After I Die

Fredrick Hudgin

© Copyright 2023 by Fredrick Hudgin

Photo by alex pshenianykov on Unsplash
Photo by alex pshenianykov on Unsplash

After I die, I want my body composted instead of being buried.”

My wife just stared at me without saying a word.

In 2019, Governor Inslee signed a bill that allowed human composting in Washington State. What possible good could it do the world for my body to be in an air-tight, water-tight coffin six feet underground in a cemetery when it could be helping plants grow and flourish in the sunshine? Or worse, have a cremation, producing five hundred pounds of CO2 along with God knows how much carbon monoxide, nitrogen oxides, and sulfur dioxide. And what the hell do you do with the urn—put it on the mantel? Say ‘Hi, Fred’ whenever you come into the room?”

What does it cost?” she asked. I could see she was struggling with the concept.

About the same as a cremation—something around seven thousand dollars. The composting process takes two to three months to transform what’s left of my body into soft, fertile soil.”

What do you mean, ‘what’s left of my body?’”

I’ve donated blood my whole adult life—something around ten gallons now—and I’ve saved lives doing it. I’m also a body parts donor. I told the Driver’s License people that, when I die, I allow anyone who needs anything from my worn-out body to remove it and send it to them. Within an hour of my death, my heart, liver, lungs, kidneys, pancreas, intestines, and eyes will be on their way to their new homes, changing lives all over the country. And my blood type is O-negative. Anyone can receive my parts.”

What do you want me to do with the compost? It isn’t going to have eyeballs and bones in it, is it?”

Nope, it’s just dirt—wonderful, fertile dirt. That’s what composting produces. Your plants should grow like mad.”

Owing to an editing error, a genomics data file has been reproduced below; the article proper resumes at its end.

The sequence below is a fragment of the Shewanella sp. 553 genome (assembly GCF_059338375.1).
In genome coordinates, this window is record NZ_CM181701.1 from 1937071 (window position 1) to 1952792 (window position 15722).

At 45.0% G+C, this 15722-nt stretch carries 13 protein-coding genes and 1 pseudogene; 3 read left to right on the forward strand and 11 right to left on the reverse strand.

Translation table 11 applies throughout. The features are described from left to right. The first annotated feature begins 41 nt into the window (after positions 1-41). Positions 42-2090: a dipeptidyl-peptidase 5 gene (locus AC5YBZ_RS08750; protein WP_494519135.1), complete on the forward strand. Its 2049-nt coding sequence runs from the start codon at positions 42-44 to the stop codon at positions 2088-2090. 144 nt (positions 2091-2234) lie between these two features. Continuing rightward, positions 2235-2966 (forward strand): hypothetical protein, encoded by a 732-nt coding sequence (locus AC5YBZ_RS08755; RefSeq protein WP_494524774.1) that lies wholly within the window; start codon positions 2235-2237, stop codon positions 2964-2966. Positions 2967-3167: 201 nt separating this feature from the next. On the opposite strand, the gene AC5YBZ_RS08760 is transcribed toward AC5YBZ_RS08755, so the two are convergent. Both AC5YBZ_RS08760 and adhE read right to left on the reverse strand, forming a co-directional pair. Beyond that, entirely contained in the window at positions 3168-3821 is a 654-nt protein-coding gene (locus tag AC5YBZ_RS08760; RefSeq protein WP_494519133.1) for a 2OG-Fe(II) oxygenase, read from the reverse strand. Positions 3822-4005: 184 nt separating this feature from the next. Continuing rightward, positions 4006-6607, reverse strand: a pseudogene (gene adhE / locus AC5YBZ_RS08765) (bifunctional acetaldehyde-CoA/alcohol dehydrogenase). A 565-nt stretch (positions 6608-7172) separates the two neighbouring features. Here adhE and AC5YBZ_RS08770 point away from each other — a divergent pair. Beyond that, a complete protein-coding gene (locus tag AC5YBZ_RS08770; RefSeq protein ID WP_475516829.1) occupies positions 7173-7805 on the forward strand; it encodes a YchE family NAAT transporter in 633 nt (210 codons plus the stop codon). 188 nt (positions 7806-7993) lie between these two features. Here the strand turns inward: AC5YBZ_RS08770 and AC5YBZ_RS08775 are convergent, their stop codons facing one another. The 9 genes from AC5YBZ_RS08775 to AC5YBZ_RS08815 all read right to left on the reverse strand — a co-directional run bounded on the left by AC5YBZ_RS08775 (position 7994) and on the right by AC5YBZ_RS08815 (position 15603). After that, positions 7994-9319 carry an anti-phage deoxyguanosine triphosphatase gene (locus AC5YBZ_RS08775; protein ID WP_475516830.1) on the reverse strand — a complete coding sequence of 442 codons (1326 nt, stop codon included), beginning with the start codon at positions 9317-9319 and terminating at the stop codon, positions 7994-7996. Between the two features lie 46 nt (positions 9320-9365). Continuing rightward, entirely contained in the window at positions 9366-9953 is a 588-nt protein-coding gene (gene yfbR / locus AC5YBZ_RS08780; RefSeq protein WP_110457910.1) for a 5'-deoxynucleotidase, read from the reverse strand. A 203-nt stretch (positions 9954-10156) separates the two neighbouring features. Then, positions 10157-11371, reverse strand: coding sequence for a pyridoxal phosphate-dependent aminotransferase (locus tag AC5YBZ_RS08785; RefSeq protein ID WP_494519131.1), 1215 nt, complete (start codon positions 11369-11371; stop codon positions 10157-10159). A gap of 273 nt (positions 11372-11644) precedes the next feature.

I’m not going to grow vegetables, flowers, or fruit with the dirt-of-Fred.” She told me firmly. “Even the thought of eating a tomato grown from your body is repulsive. It makes me want to puke. And flowers? Picture a vase of dahlias on the dining room table. Could I cut them in the garden, put them in a vase, then watch them die after watching you do the same thing?”

That’s why I want my compost used to plant trees in that pasture you gave to Adam. There should be about a thousand pounds of it after they add all the wood shavings and stuff to make my body transform into compost. I want it split among four Sequoia Giganteas, planted about thirty feet apart in a square. And I’d like a durable bench in the middle of the square with flowers around it so anyone could sit on it and listen to the wind in the trees. The sequoias are endangered. This is my way of compensating for the overlogging that has plagued the West Coast.”

I could see she was having a little trouble with the whole concept. She already had a conventional grave plot reserved in a nearby cemetery beside her previous husband, who had passed two years before we met.

After the process is complete, I’ve offered some of the soil to all four of my children. They have accepted my offer. Each of them will get a four-pound parcel to plant flowers, trees, or anything else they choose to grow and add beauty to their lives. If anything is left after the sequoias are planted, it’s to go to the Bell Mountain preserve in Battleground to help restore 700 heavily damaged acres in Southwest Washington.”

So, I’m supposed to watch you die, then ship your body up to Seattle, somewhere, so they can chop it up and turn it into dirt?”

The place is called Recompose, and, yeah, that’s what I want. Do you think you can do that?”

If you had a grave site, I could visit and talk to you there.”

That’s what the bench is for. As usual, you’ll talk, and I’ll listen.”

I love you.”

I know. I wouldn’t ask this of you if you didn’t.”

What if I die first?”

Then my son will do the honors.”

And you will bury me next to Beau?”

If that’s what you want.”

Yep. I promised him.”

OK. I promise it to you also.”

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